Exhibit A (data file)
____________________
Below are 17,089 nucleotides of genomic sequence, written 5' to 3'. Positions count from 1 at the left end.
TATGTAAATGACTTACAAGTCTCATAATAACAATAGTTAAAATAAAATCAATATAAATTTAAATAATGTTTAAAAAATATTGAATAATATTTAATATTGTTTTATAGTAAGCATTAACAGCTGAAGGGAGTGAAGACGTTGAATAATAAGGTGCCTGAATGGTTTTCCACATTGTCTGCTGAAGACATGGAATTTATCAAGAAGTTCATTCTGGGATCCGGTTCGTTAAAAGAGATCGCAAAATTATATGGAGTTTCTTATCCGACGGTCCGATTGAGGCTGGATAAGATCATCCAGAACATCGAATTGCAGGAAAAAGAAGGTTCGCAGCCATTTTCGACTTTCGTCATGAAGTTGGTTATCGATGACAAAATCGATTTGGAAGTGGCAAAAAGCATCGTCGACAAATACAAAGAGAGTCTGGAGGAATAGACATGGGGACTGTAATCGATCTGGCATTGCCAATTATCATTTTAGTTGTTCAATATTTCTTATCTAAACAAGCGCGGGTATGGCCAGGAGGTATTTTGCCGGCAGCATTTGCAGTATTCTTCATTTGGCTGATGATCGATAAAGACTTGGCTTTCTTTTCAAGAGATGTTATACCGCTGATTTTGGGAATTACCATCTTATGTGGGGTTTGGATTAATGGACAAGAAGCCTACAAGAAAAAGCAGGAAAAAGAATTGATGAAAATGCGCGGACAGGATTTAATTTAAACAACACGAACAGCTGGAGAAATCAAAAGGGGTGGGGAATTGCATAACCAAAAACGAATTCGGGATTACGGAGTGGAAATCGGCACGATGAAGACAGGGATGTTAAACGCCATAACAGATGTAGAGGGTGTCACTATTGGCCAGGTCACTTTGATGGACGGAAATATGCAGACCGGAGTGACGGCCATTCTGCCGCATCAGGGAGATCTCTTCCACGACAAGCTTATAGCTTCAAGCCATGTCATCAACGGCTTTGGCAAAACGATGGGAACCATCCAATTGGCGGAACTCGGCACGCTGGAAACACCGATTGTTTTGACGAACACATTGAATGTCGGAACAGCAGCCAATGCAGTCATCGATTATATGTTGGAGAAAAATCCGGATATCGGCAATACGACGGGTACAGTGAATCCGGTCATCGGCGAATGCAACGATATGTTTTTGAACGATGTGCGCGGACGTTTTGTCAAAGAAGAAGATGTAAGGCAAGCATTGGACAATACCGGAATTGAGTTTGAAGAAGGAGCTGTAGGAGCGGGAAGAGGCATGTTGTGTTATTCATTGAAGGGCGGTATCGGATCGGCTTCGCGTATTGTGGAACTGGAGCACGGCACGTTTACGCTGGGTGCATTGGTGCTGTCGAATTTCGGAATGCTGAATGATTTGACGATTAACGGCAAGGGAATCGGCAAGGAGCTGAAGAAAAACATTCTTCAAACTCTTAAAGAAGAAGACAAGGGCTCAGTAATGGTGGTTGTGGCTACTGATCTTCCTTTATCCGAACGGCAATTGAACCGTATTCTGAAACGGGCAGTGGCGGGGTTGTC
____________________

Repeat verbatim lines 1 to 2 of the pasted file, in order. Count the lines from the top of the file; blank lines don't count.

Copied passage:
Below are 17,089 nucleotides of genomic sequence, written 5' to 3'. Positions count from 1 at the left end.
TATGTAAATGACTTACAAGTCTCATAATAACAATAGTTAAAATAAAATCAATATAAATTTAAATAATGTTTAAAAAATATTGAATAATATTTAATATTGTTTTATAGTAAGCATTAACAGCTGAAGGGAGTGAAGACGTTGAATAATAAGGTGCCTGAATGGTTTTCCACATTGTCTGCTGAAGACATGGAATTTATCAAGAAGTTCATTCTGGGATCCGGTTCGTTAAAAGAGATCGCAAAATTATATGGAGTTTCTTATCCGACGGTCCGATTGAGGCTGGATAAGATCATCCAGAACATCGAATTGCAGGAAAAAGAAGGTTCGCAGCCATTTTCGACTTTCGTCATGAAGTTGGTTATCGATGACAAAATCGATTTGGAAGTGGCAAAAAGCATCGTCGACAAATACAAAGAGAGTCTGGAGGAATAGACATGGGGACTGTAATCGATCTGGCATTGCCAATTATCATTTTAGTTGTTCAATATTTCTTATCTAAACAAGCGCGGGTATGGCCAGGAGGTATTTTGCCGGCAGCATTTGCAGTATTCTTCATTTGGCTGATGATCGATAAAGACTTGGCTTTCTTTTCAAGAGATGTTATACCGCTGATTTTGGGAATTACCATCTTATGTGGGGTTTGGATTAATGGACAAGAAGCCTACAAGAAAAAGCAGGAAAAAGAATTGATGAAAATGCGCGGACAGGATTTAATTTAAACAACACGAACAGCTGGAGAAATCAAAAGGGGTGGGGAATTGCATAACCAAAAACGAATTCGGGATTACGGAGTGGAAATCGGCACGATGAAGACAGGGATGTTAAACGCCATAACAGATGTAGAGGGTGTCACTATTGGCCAGGTCACTTTGATGGACGGAAATATGCAGACCGGAGTGACGGCCATTCTGCCGCATCAGGGAGATCTCTTCCACGACAAGCTTATAGCTTCAAGCCATGTCATCAACGGCTTTGGCAAAACGATGGGAACCATCCAATTGGCGGAACTCGGCACGCTGGAAACACCGATTGTTTTGACGAACACATTGAATGTCGGAACAGCAGCCAATGCAGTCATCGATTATATGTTGGAGAAAAATCCGGATATCGGCAATACGACGGGTACAGTGAATCCGGTCATCGGCGAATGCAACGATATGTTTTTGAACGATGTGCGCGGACGTTTTGTCAAAGAAGAAGATGTAAGGCAAGCATTGGACAATACCGGAATTGAGTTTGAAGAAGGAGCTGTAGGAGCGGGAAGAGGCATGTTGTGTTATTCATTGAAGGGCGGTATCGGATCGGCTTCGCGTATTGTGGAACTGGAGCACGGCACGTTTACGCTGGGTGCATTGGTGCTGTCGAATTTCGGAATGCTGAATGATTTGACGATTAACGGCAAGGGAATCGGCAAGGAGCTGAAGAAAAACATTCTTCAAACTCTTAAAGAAGAAGACAAGGGCTCAGTAATGGTGGTTGTGGCTACTGATCTTCCTTTATCCGAACGGCAATTGAACCGTATTCTGAAACGGGCAGTGGCGGGGTTGTC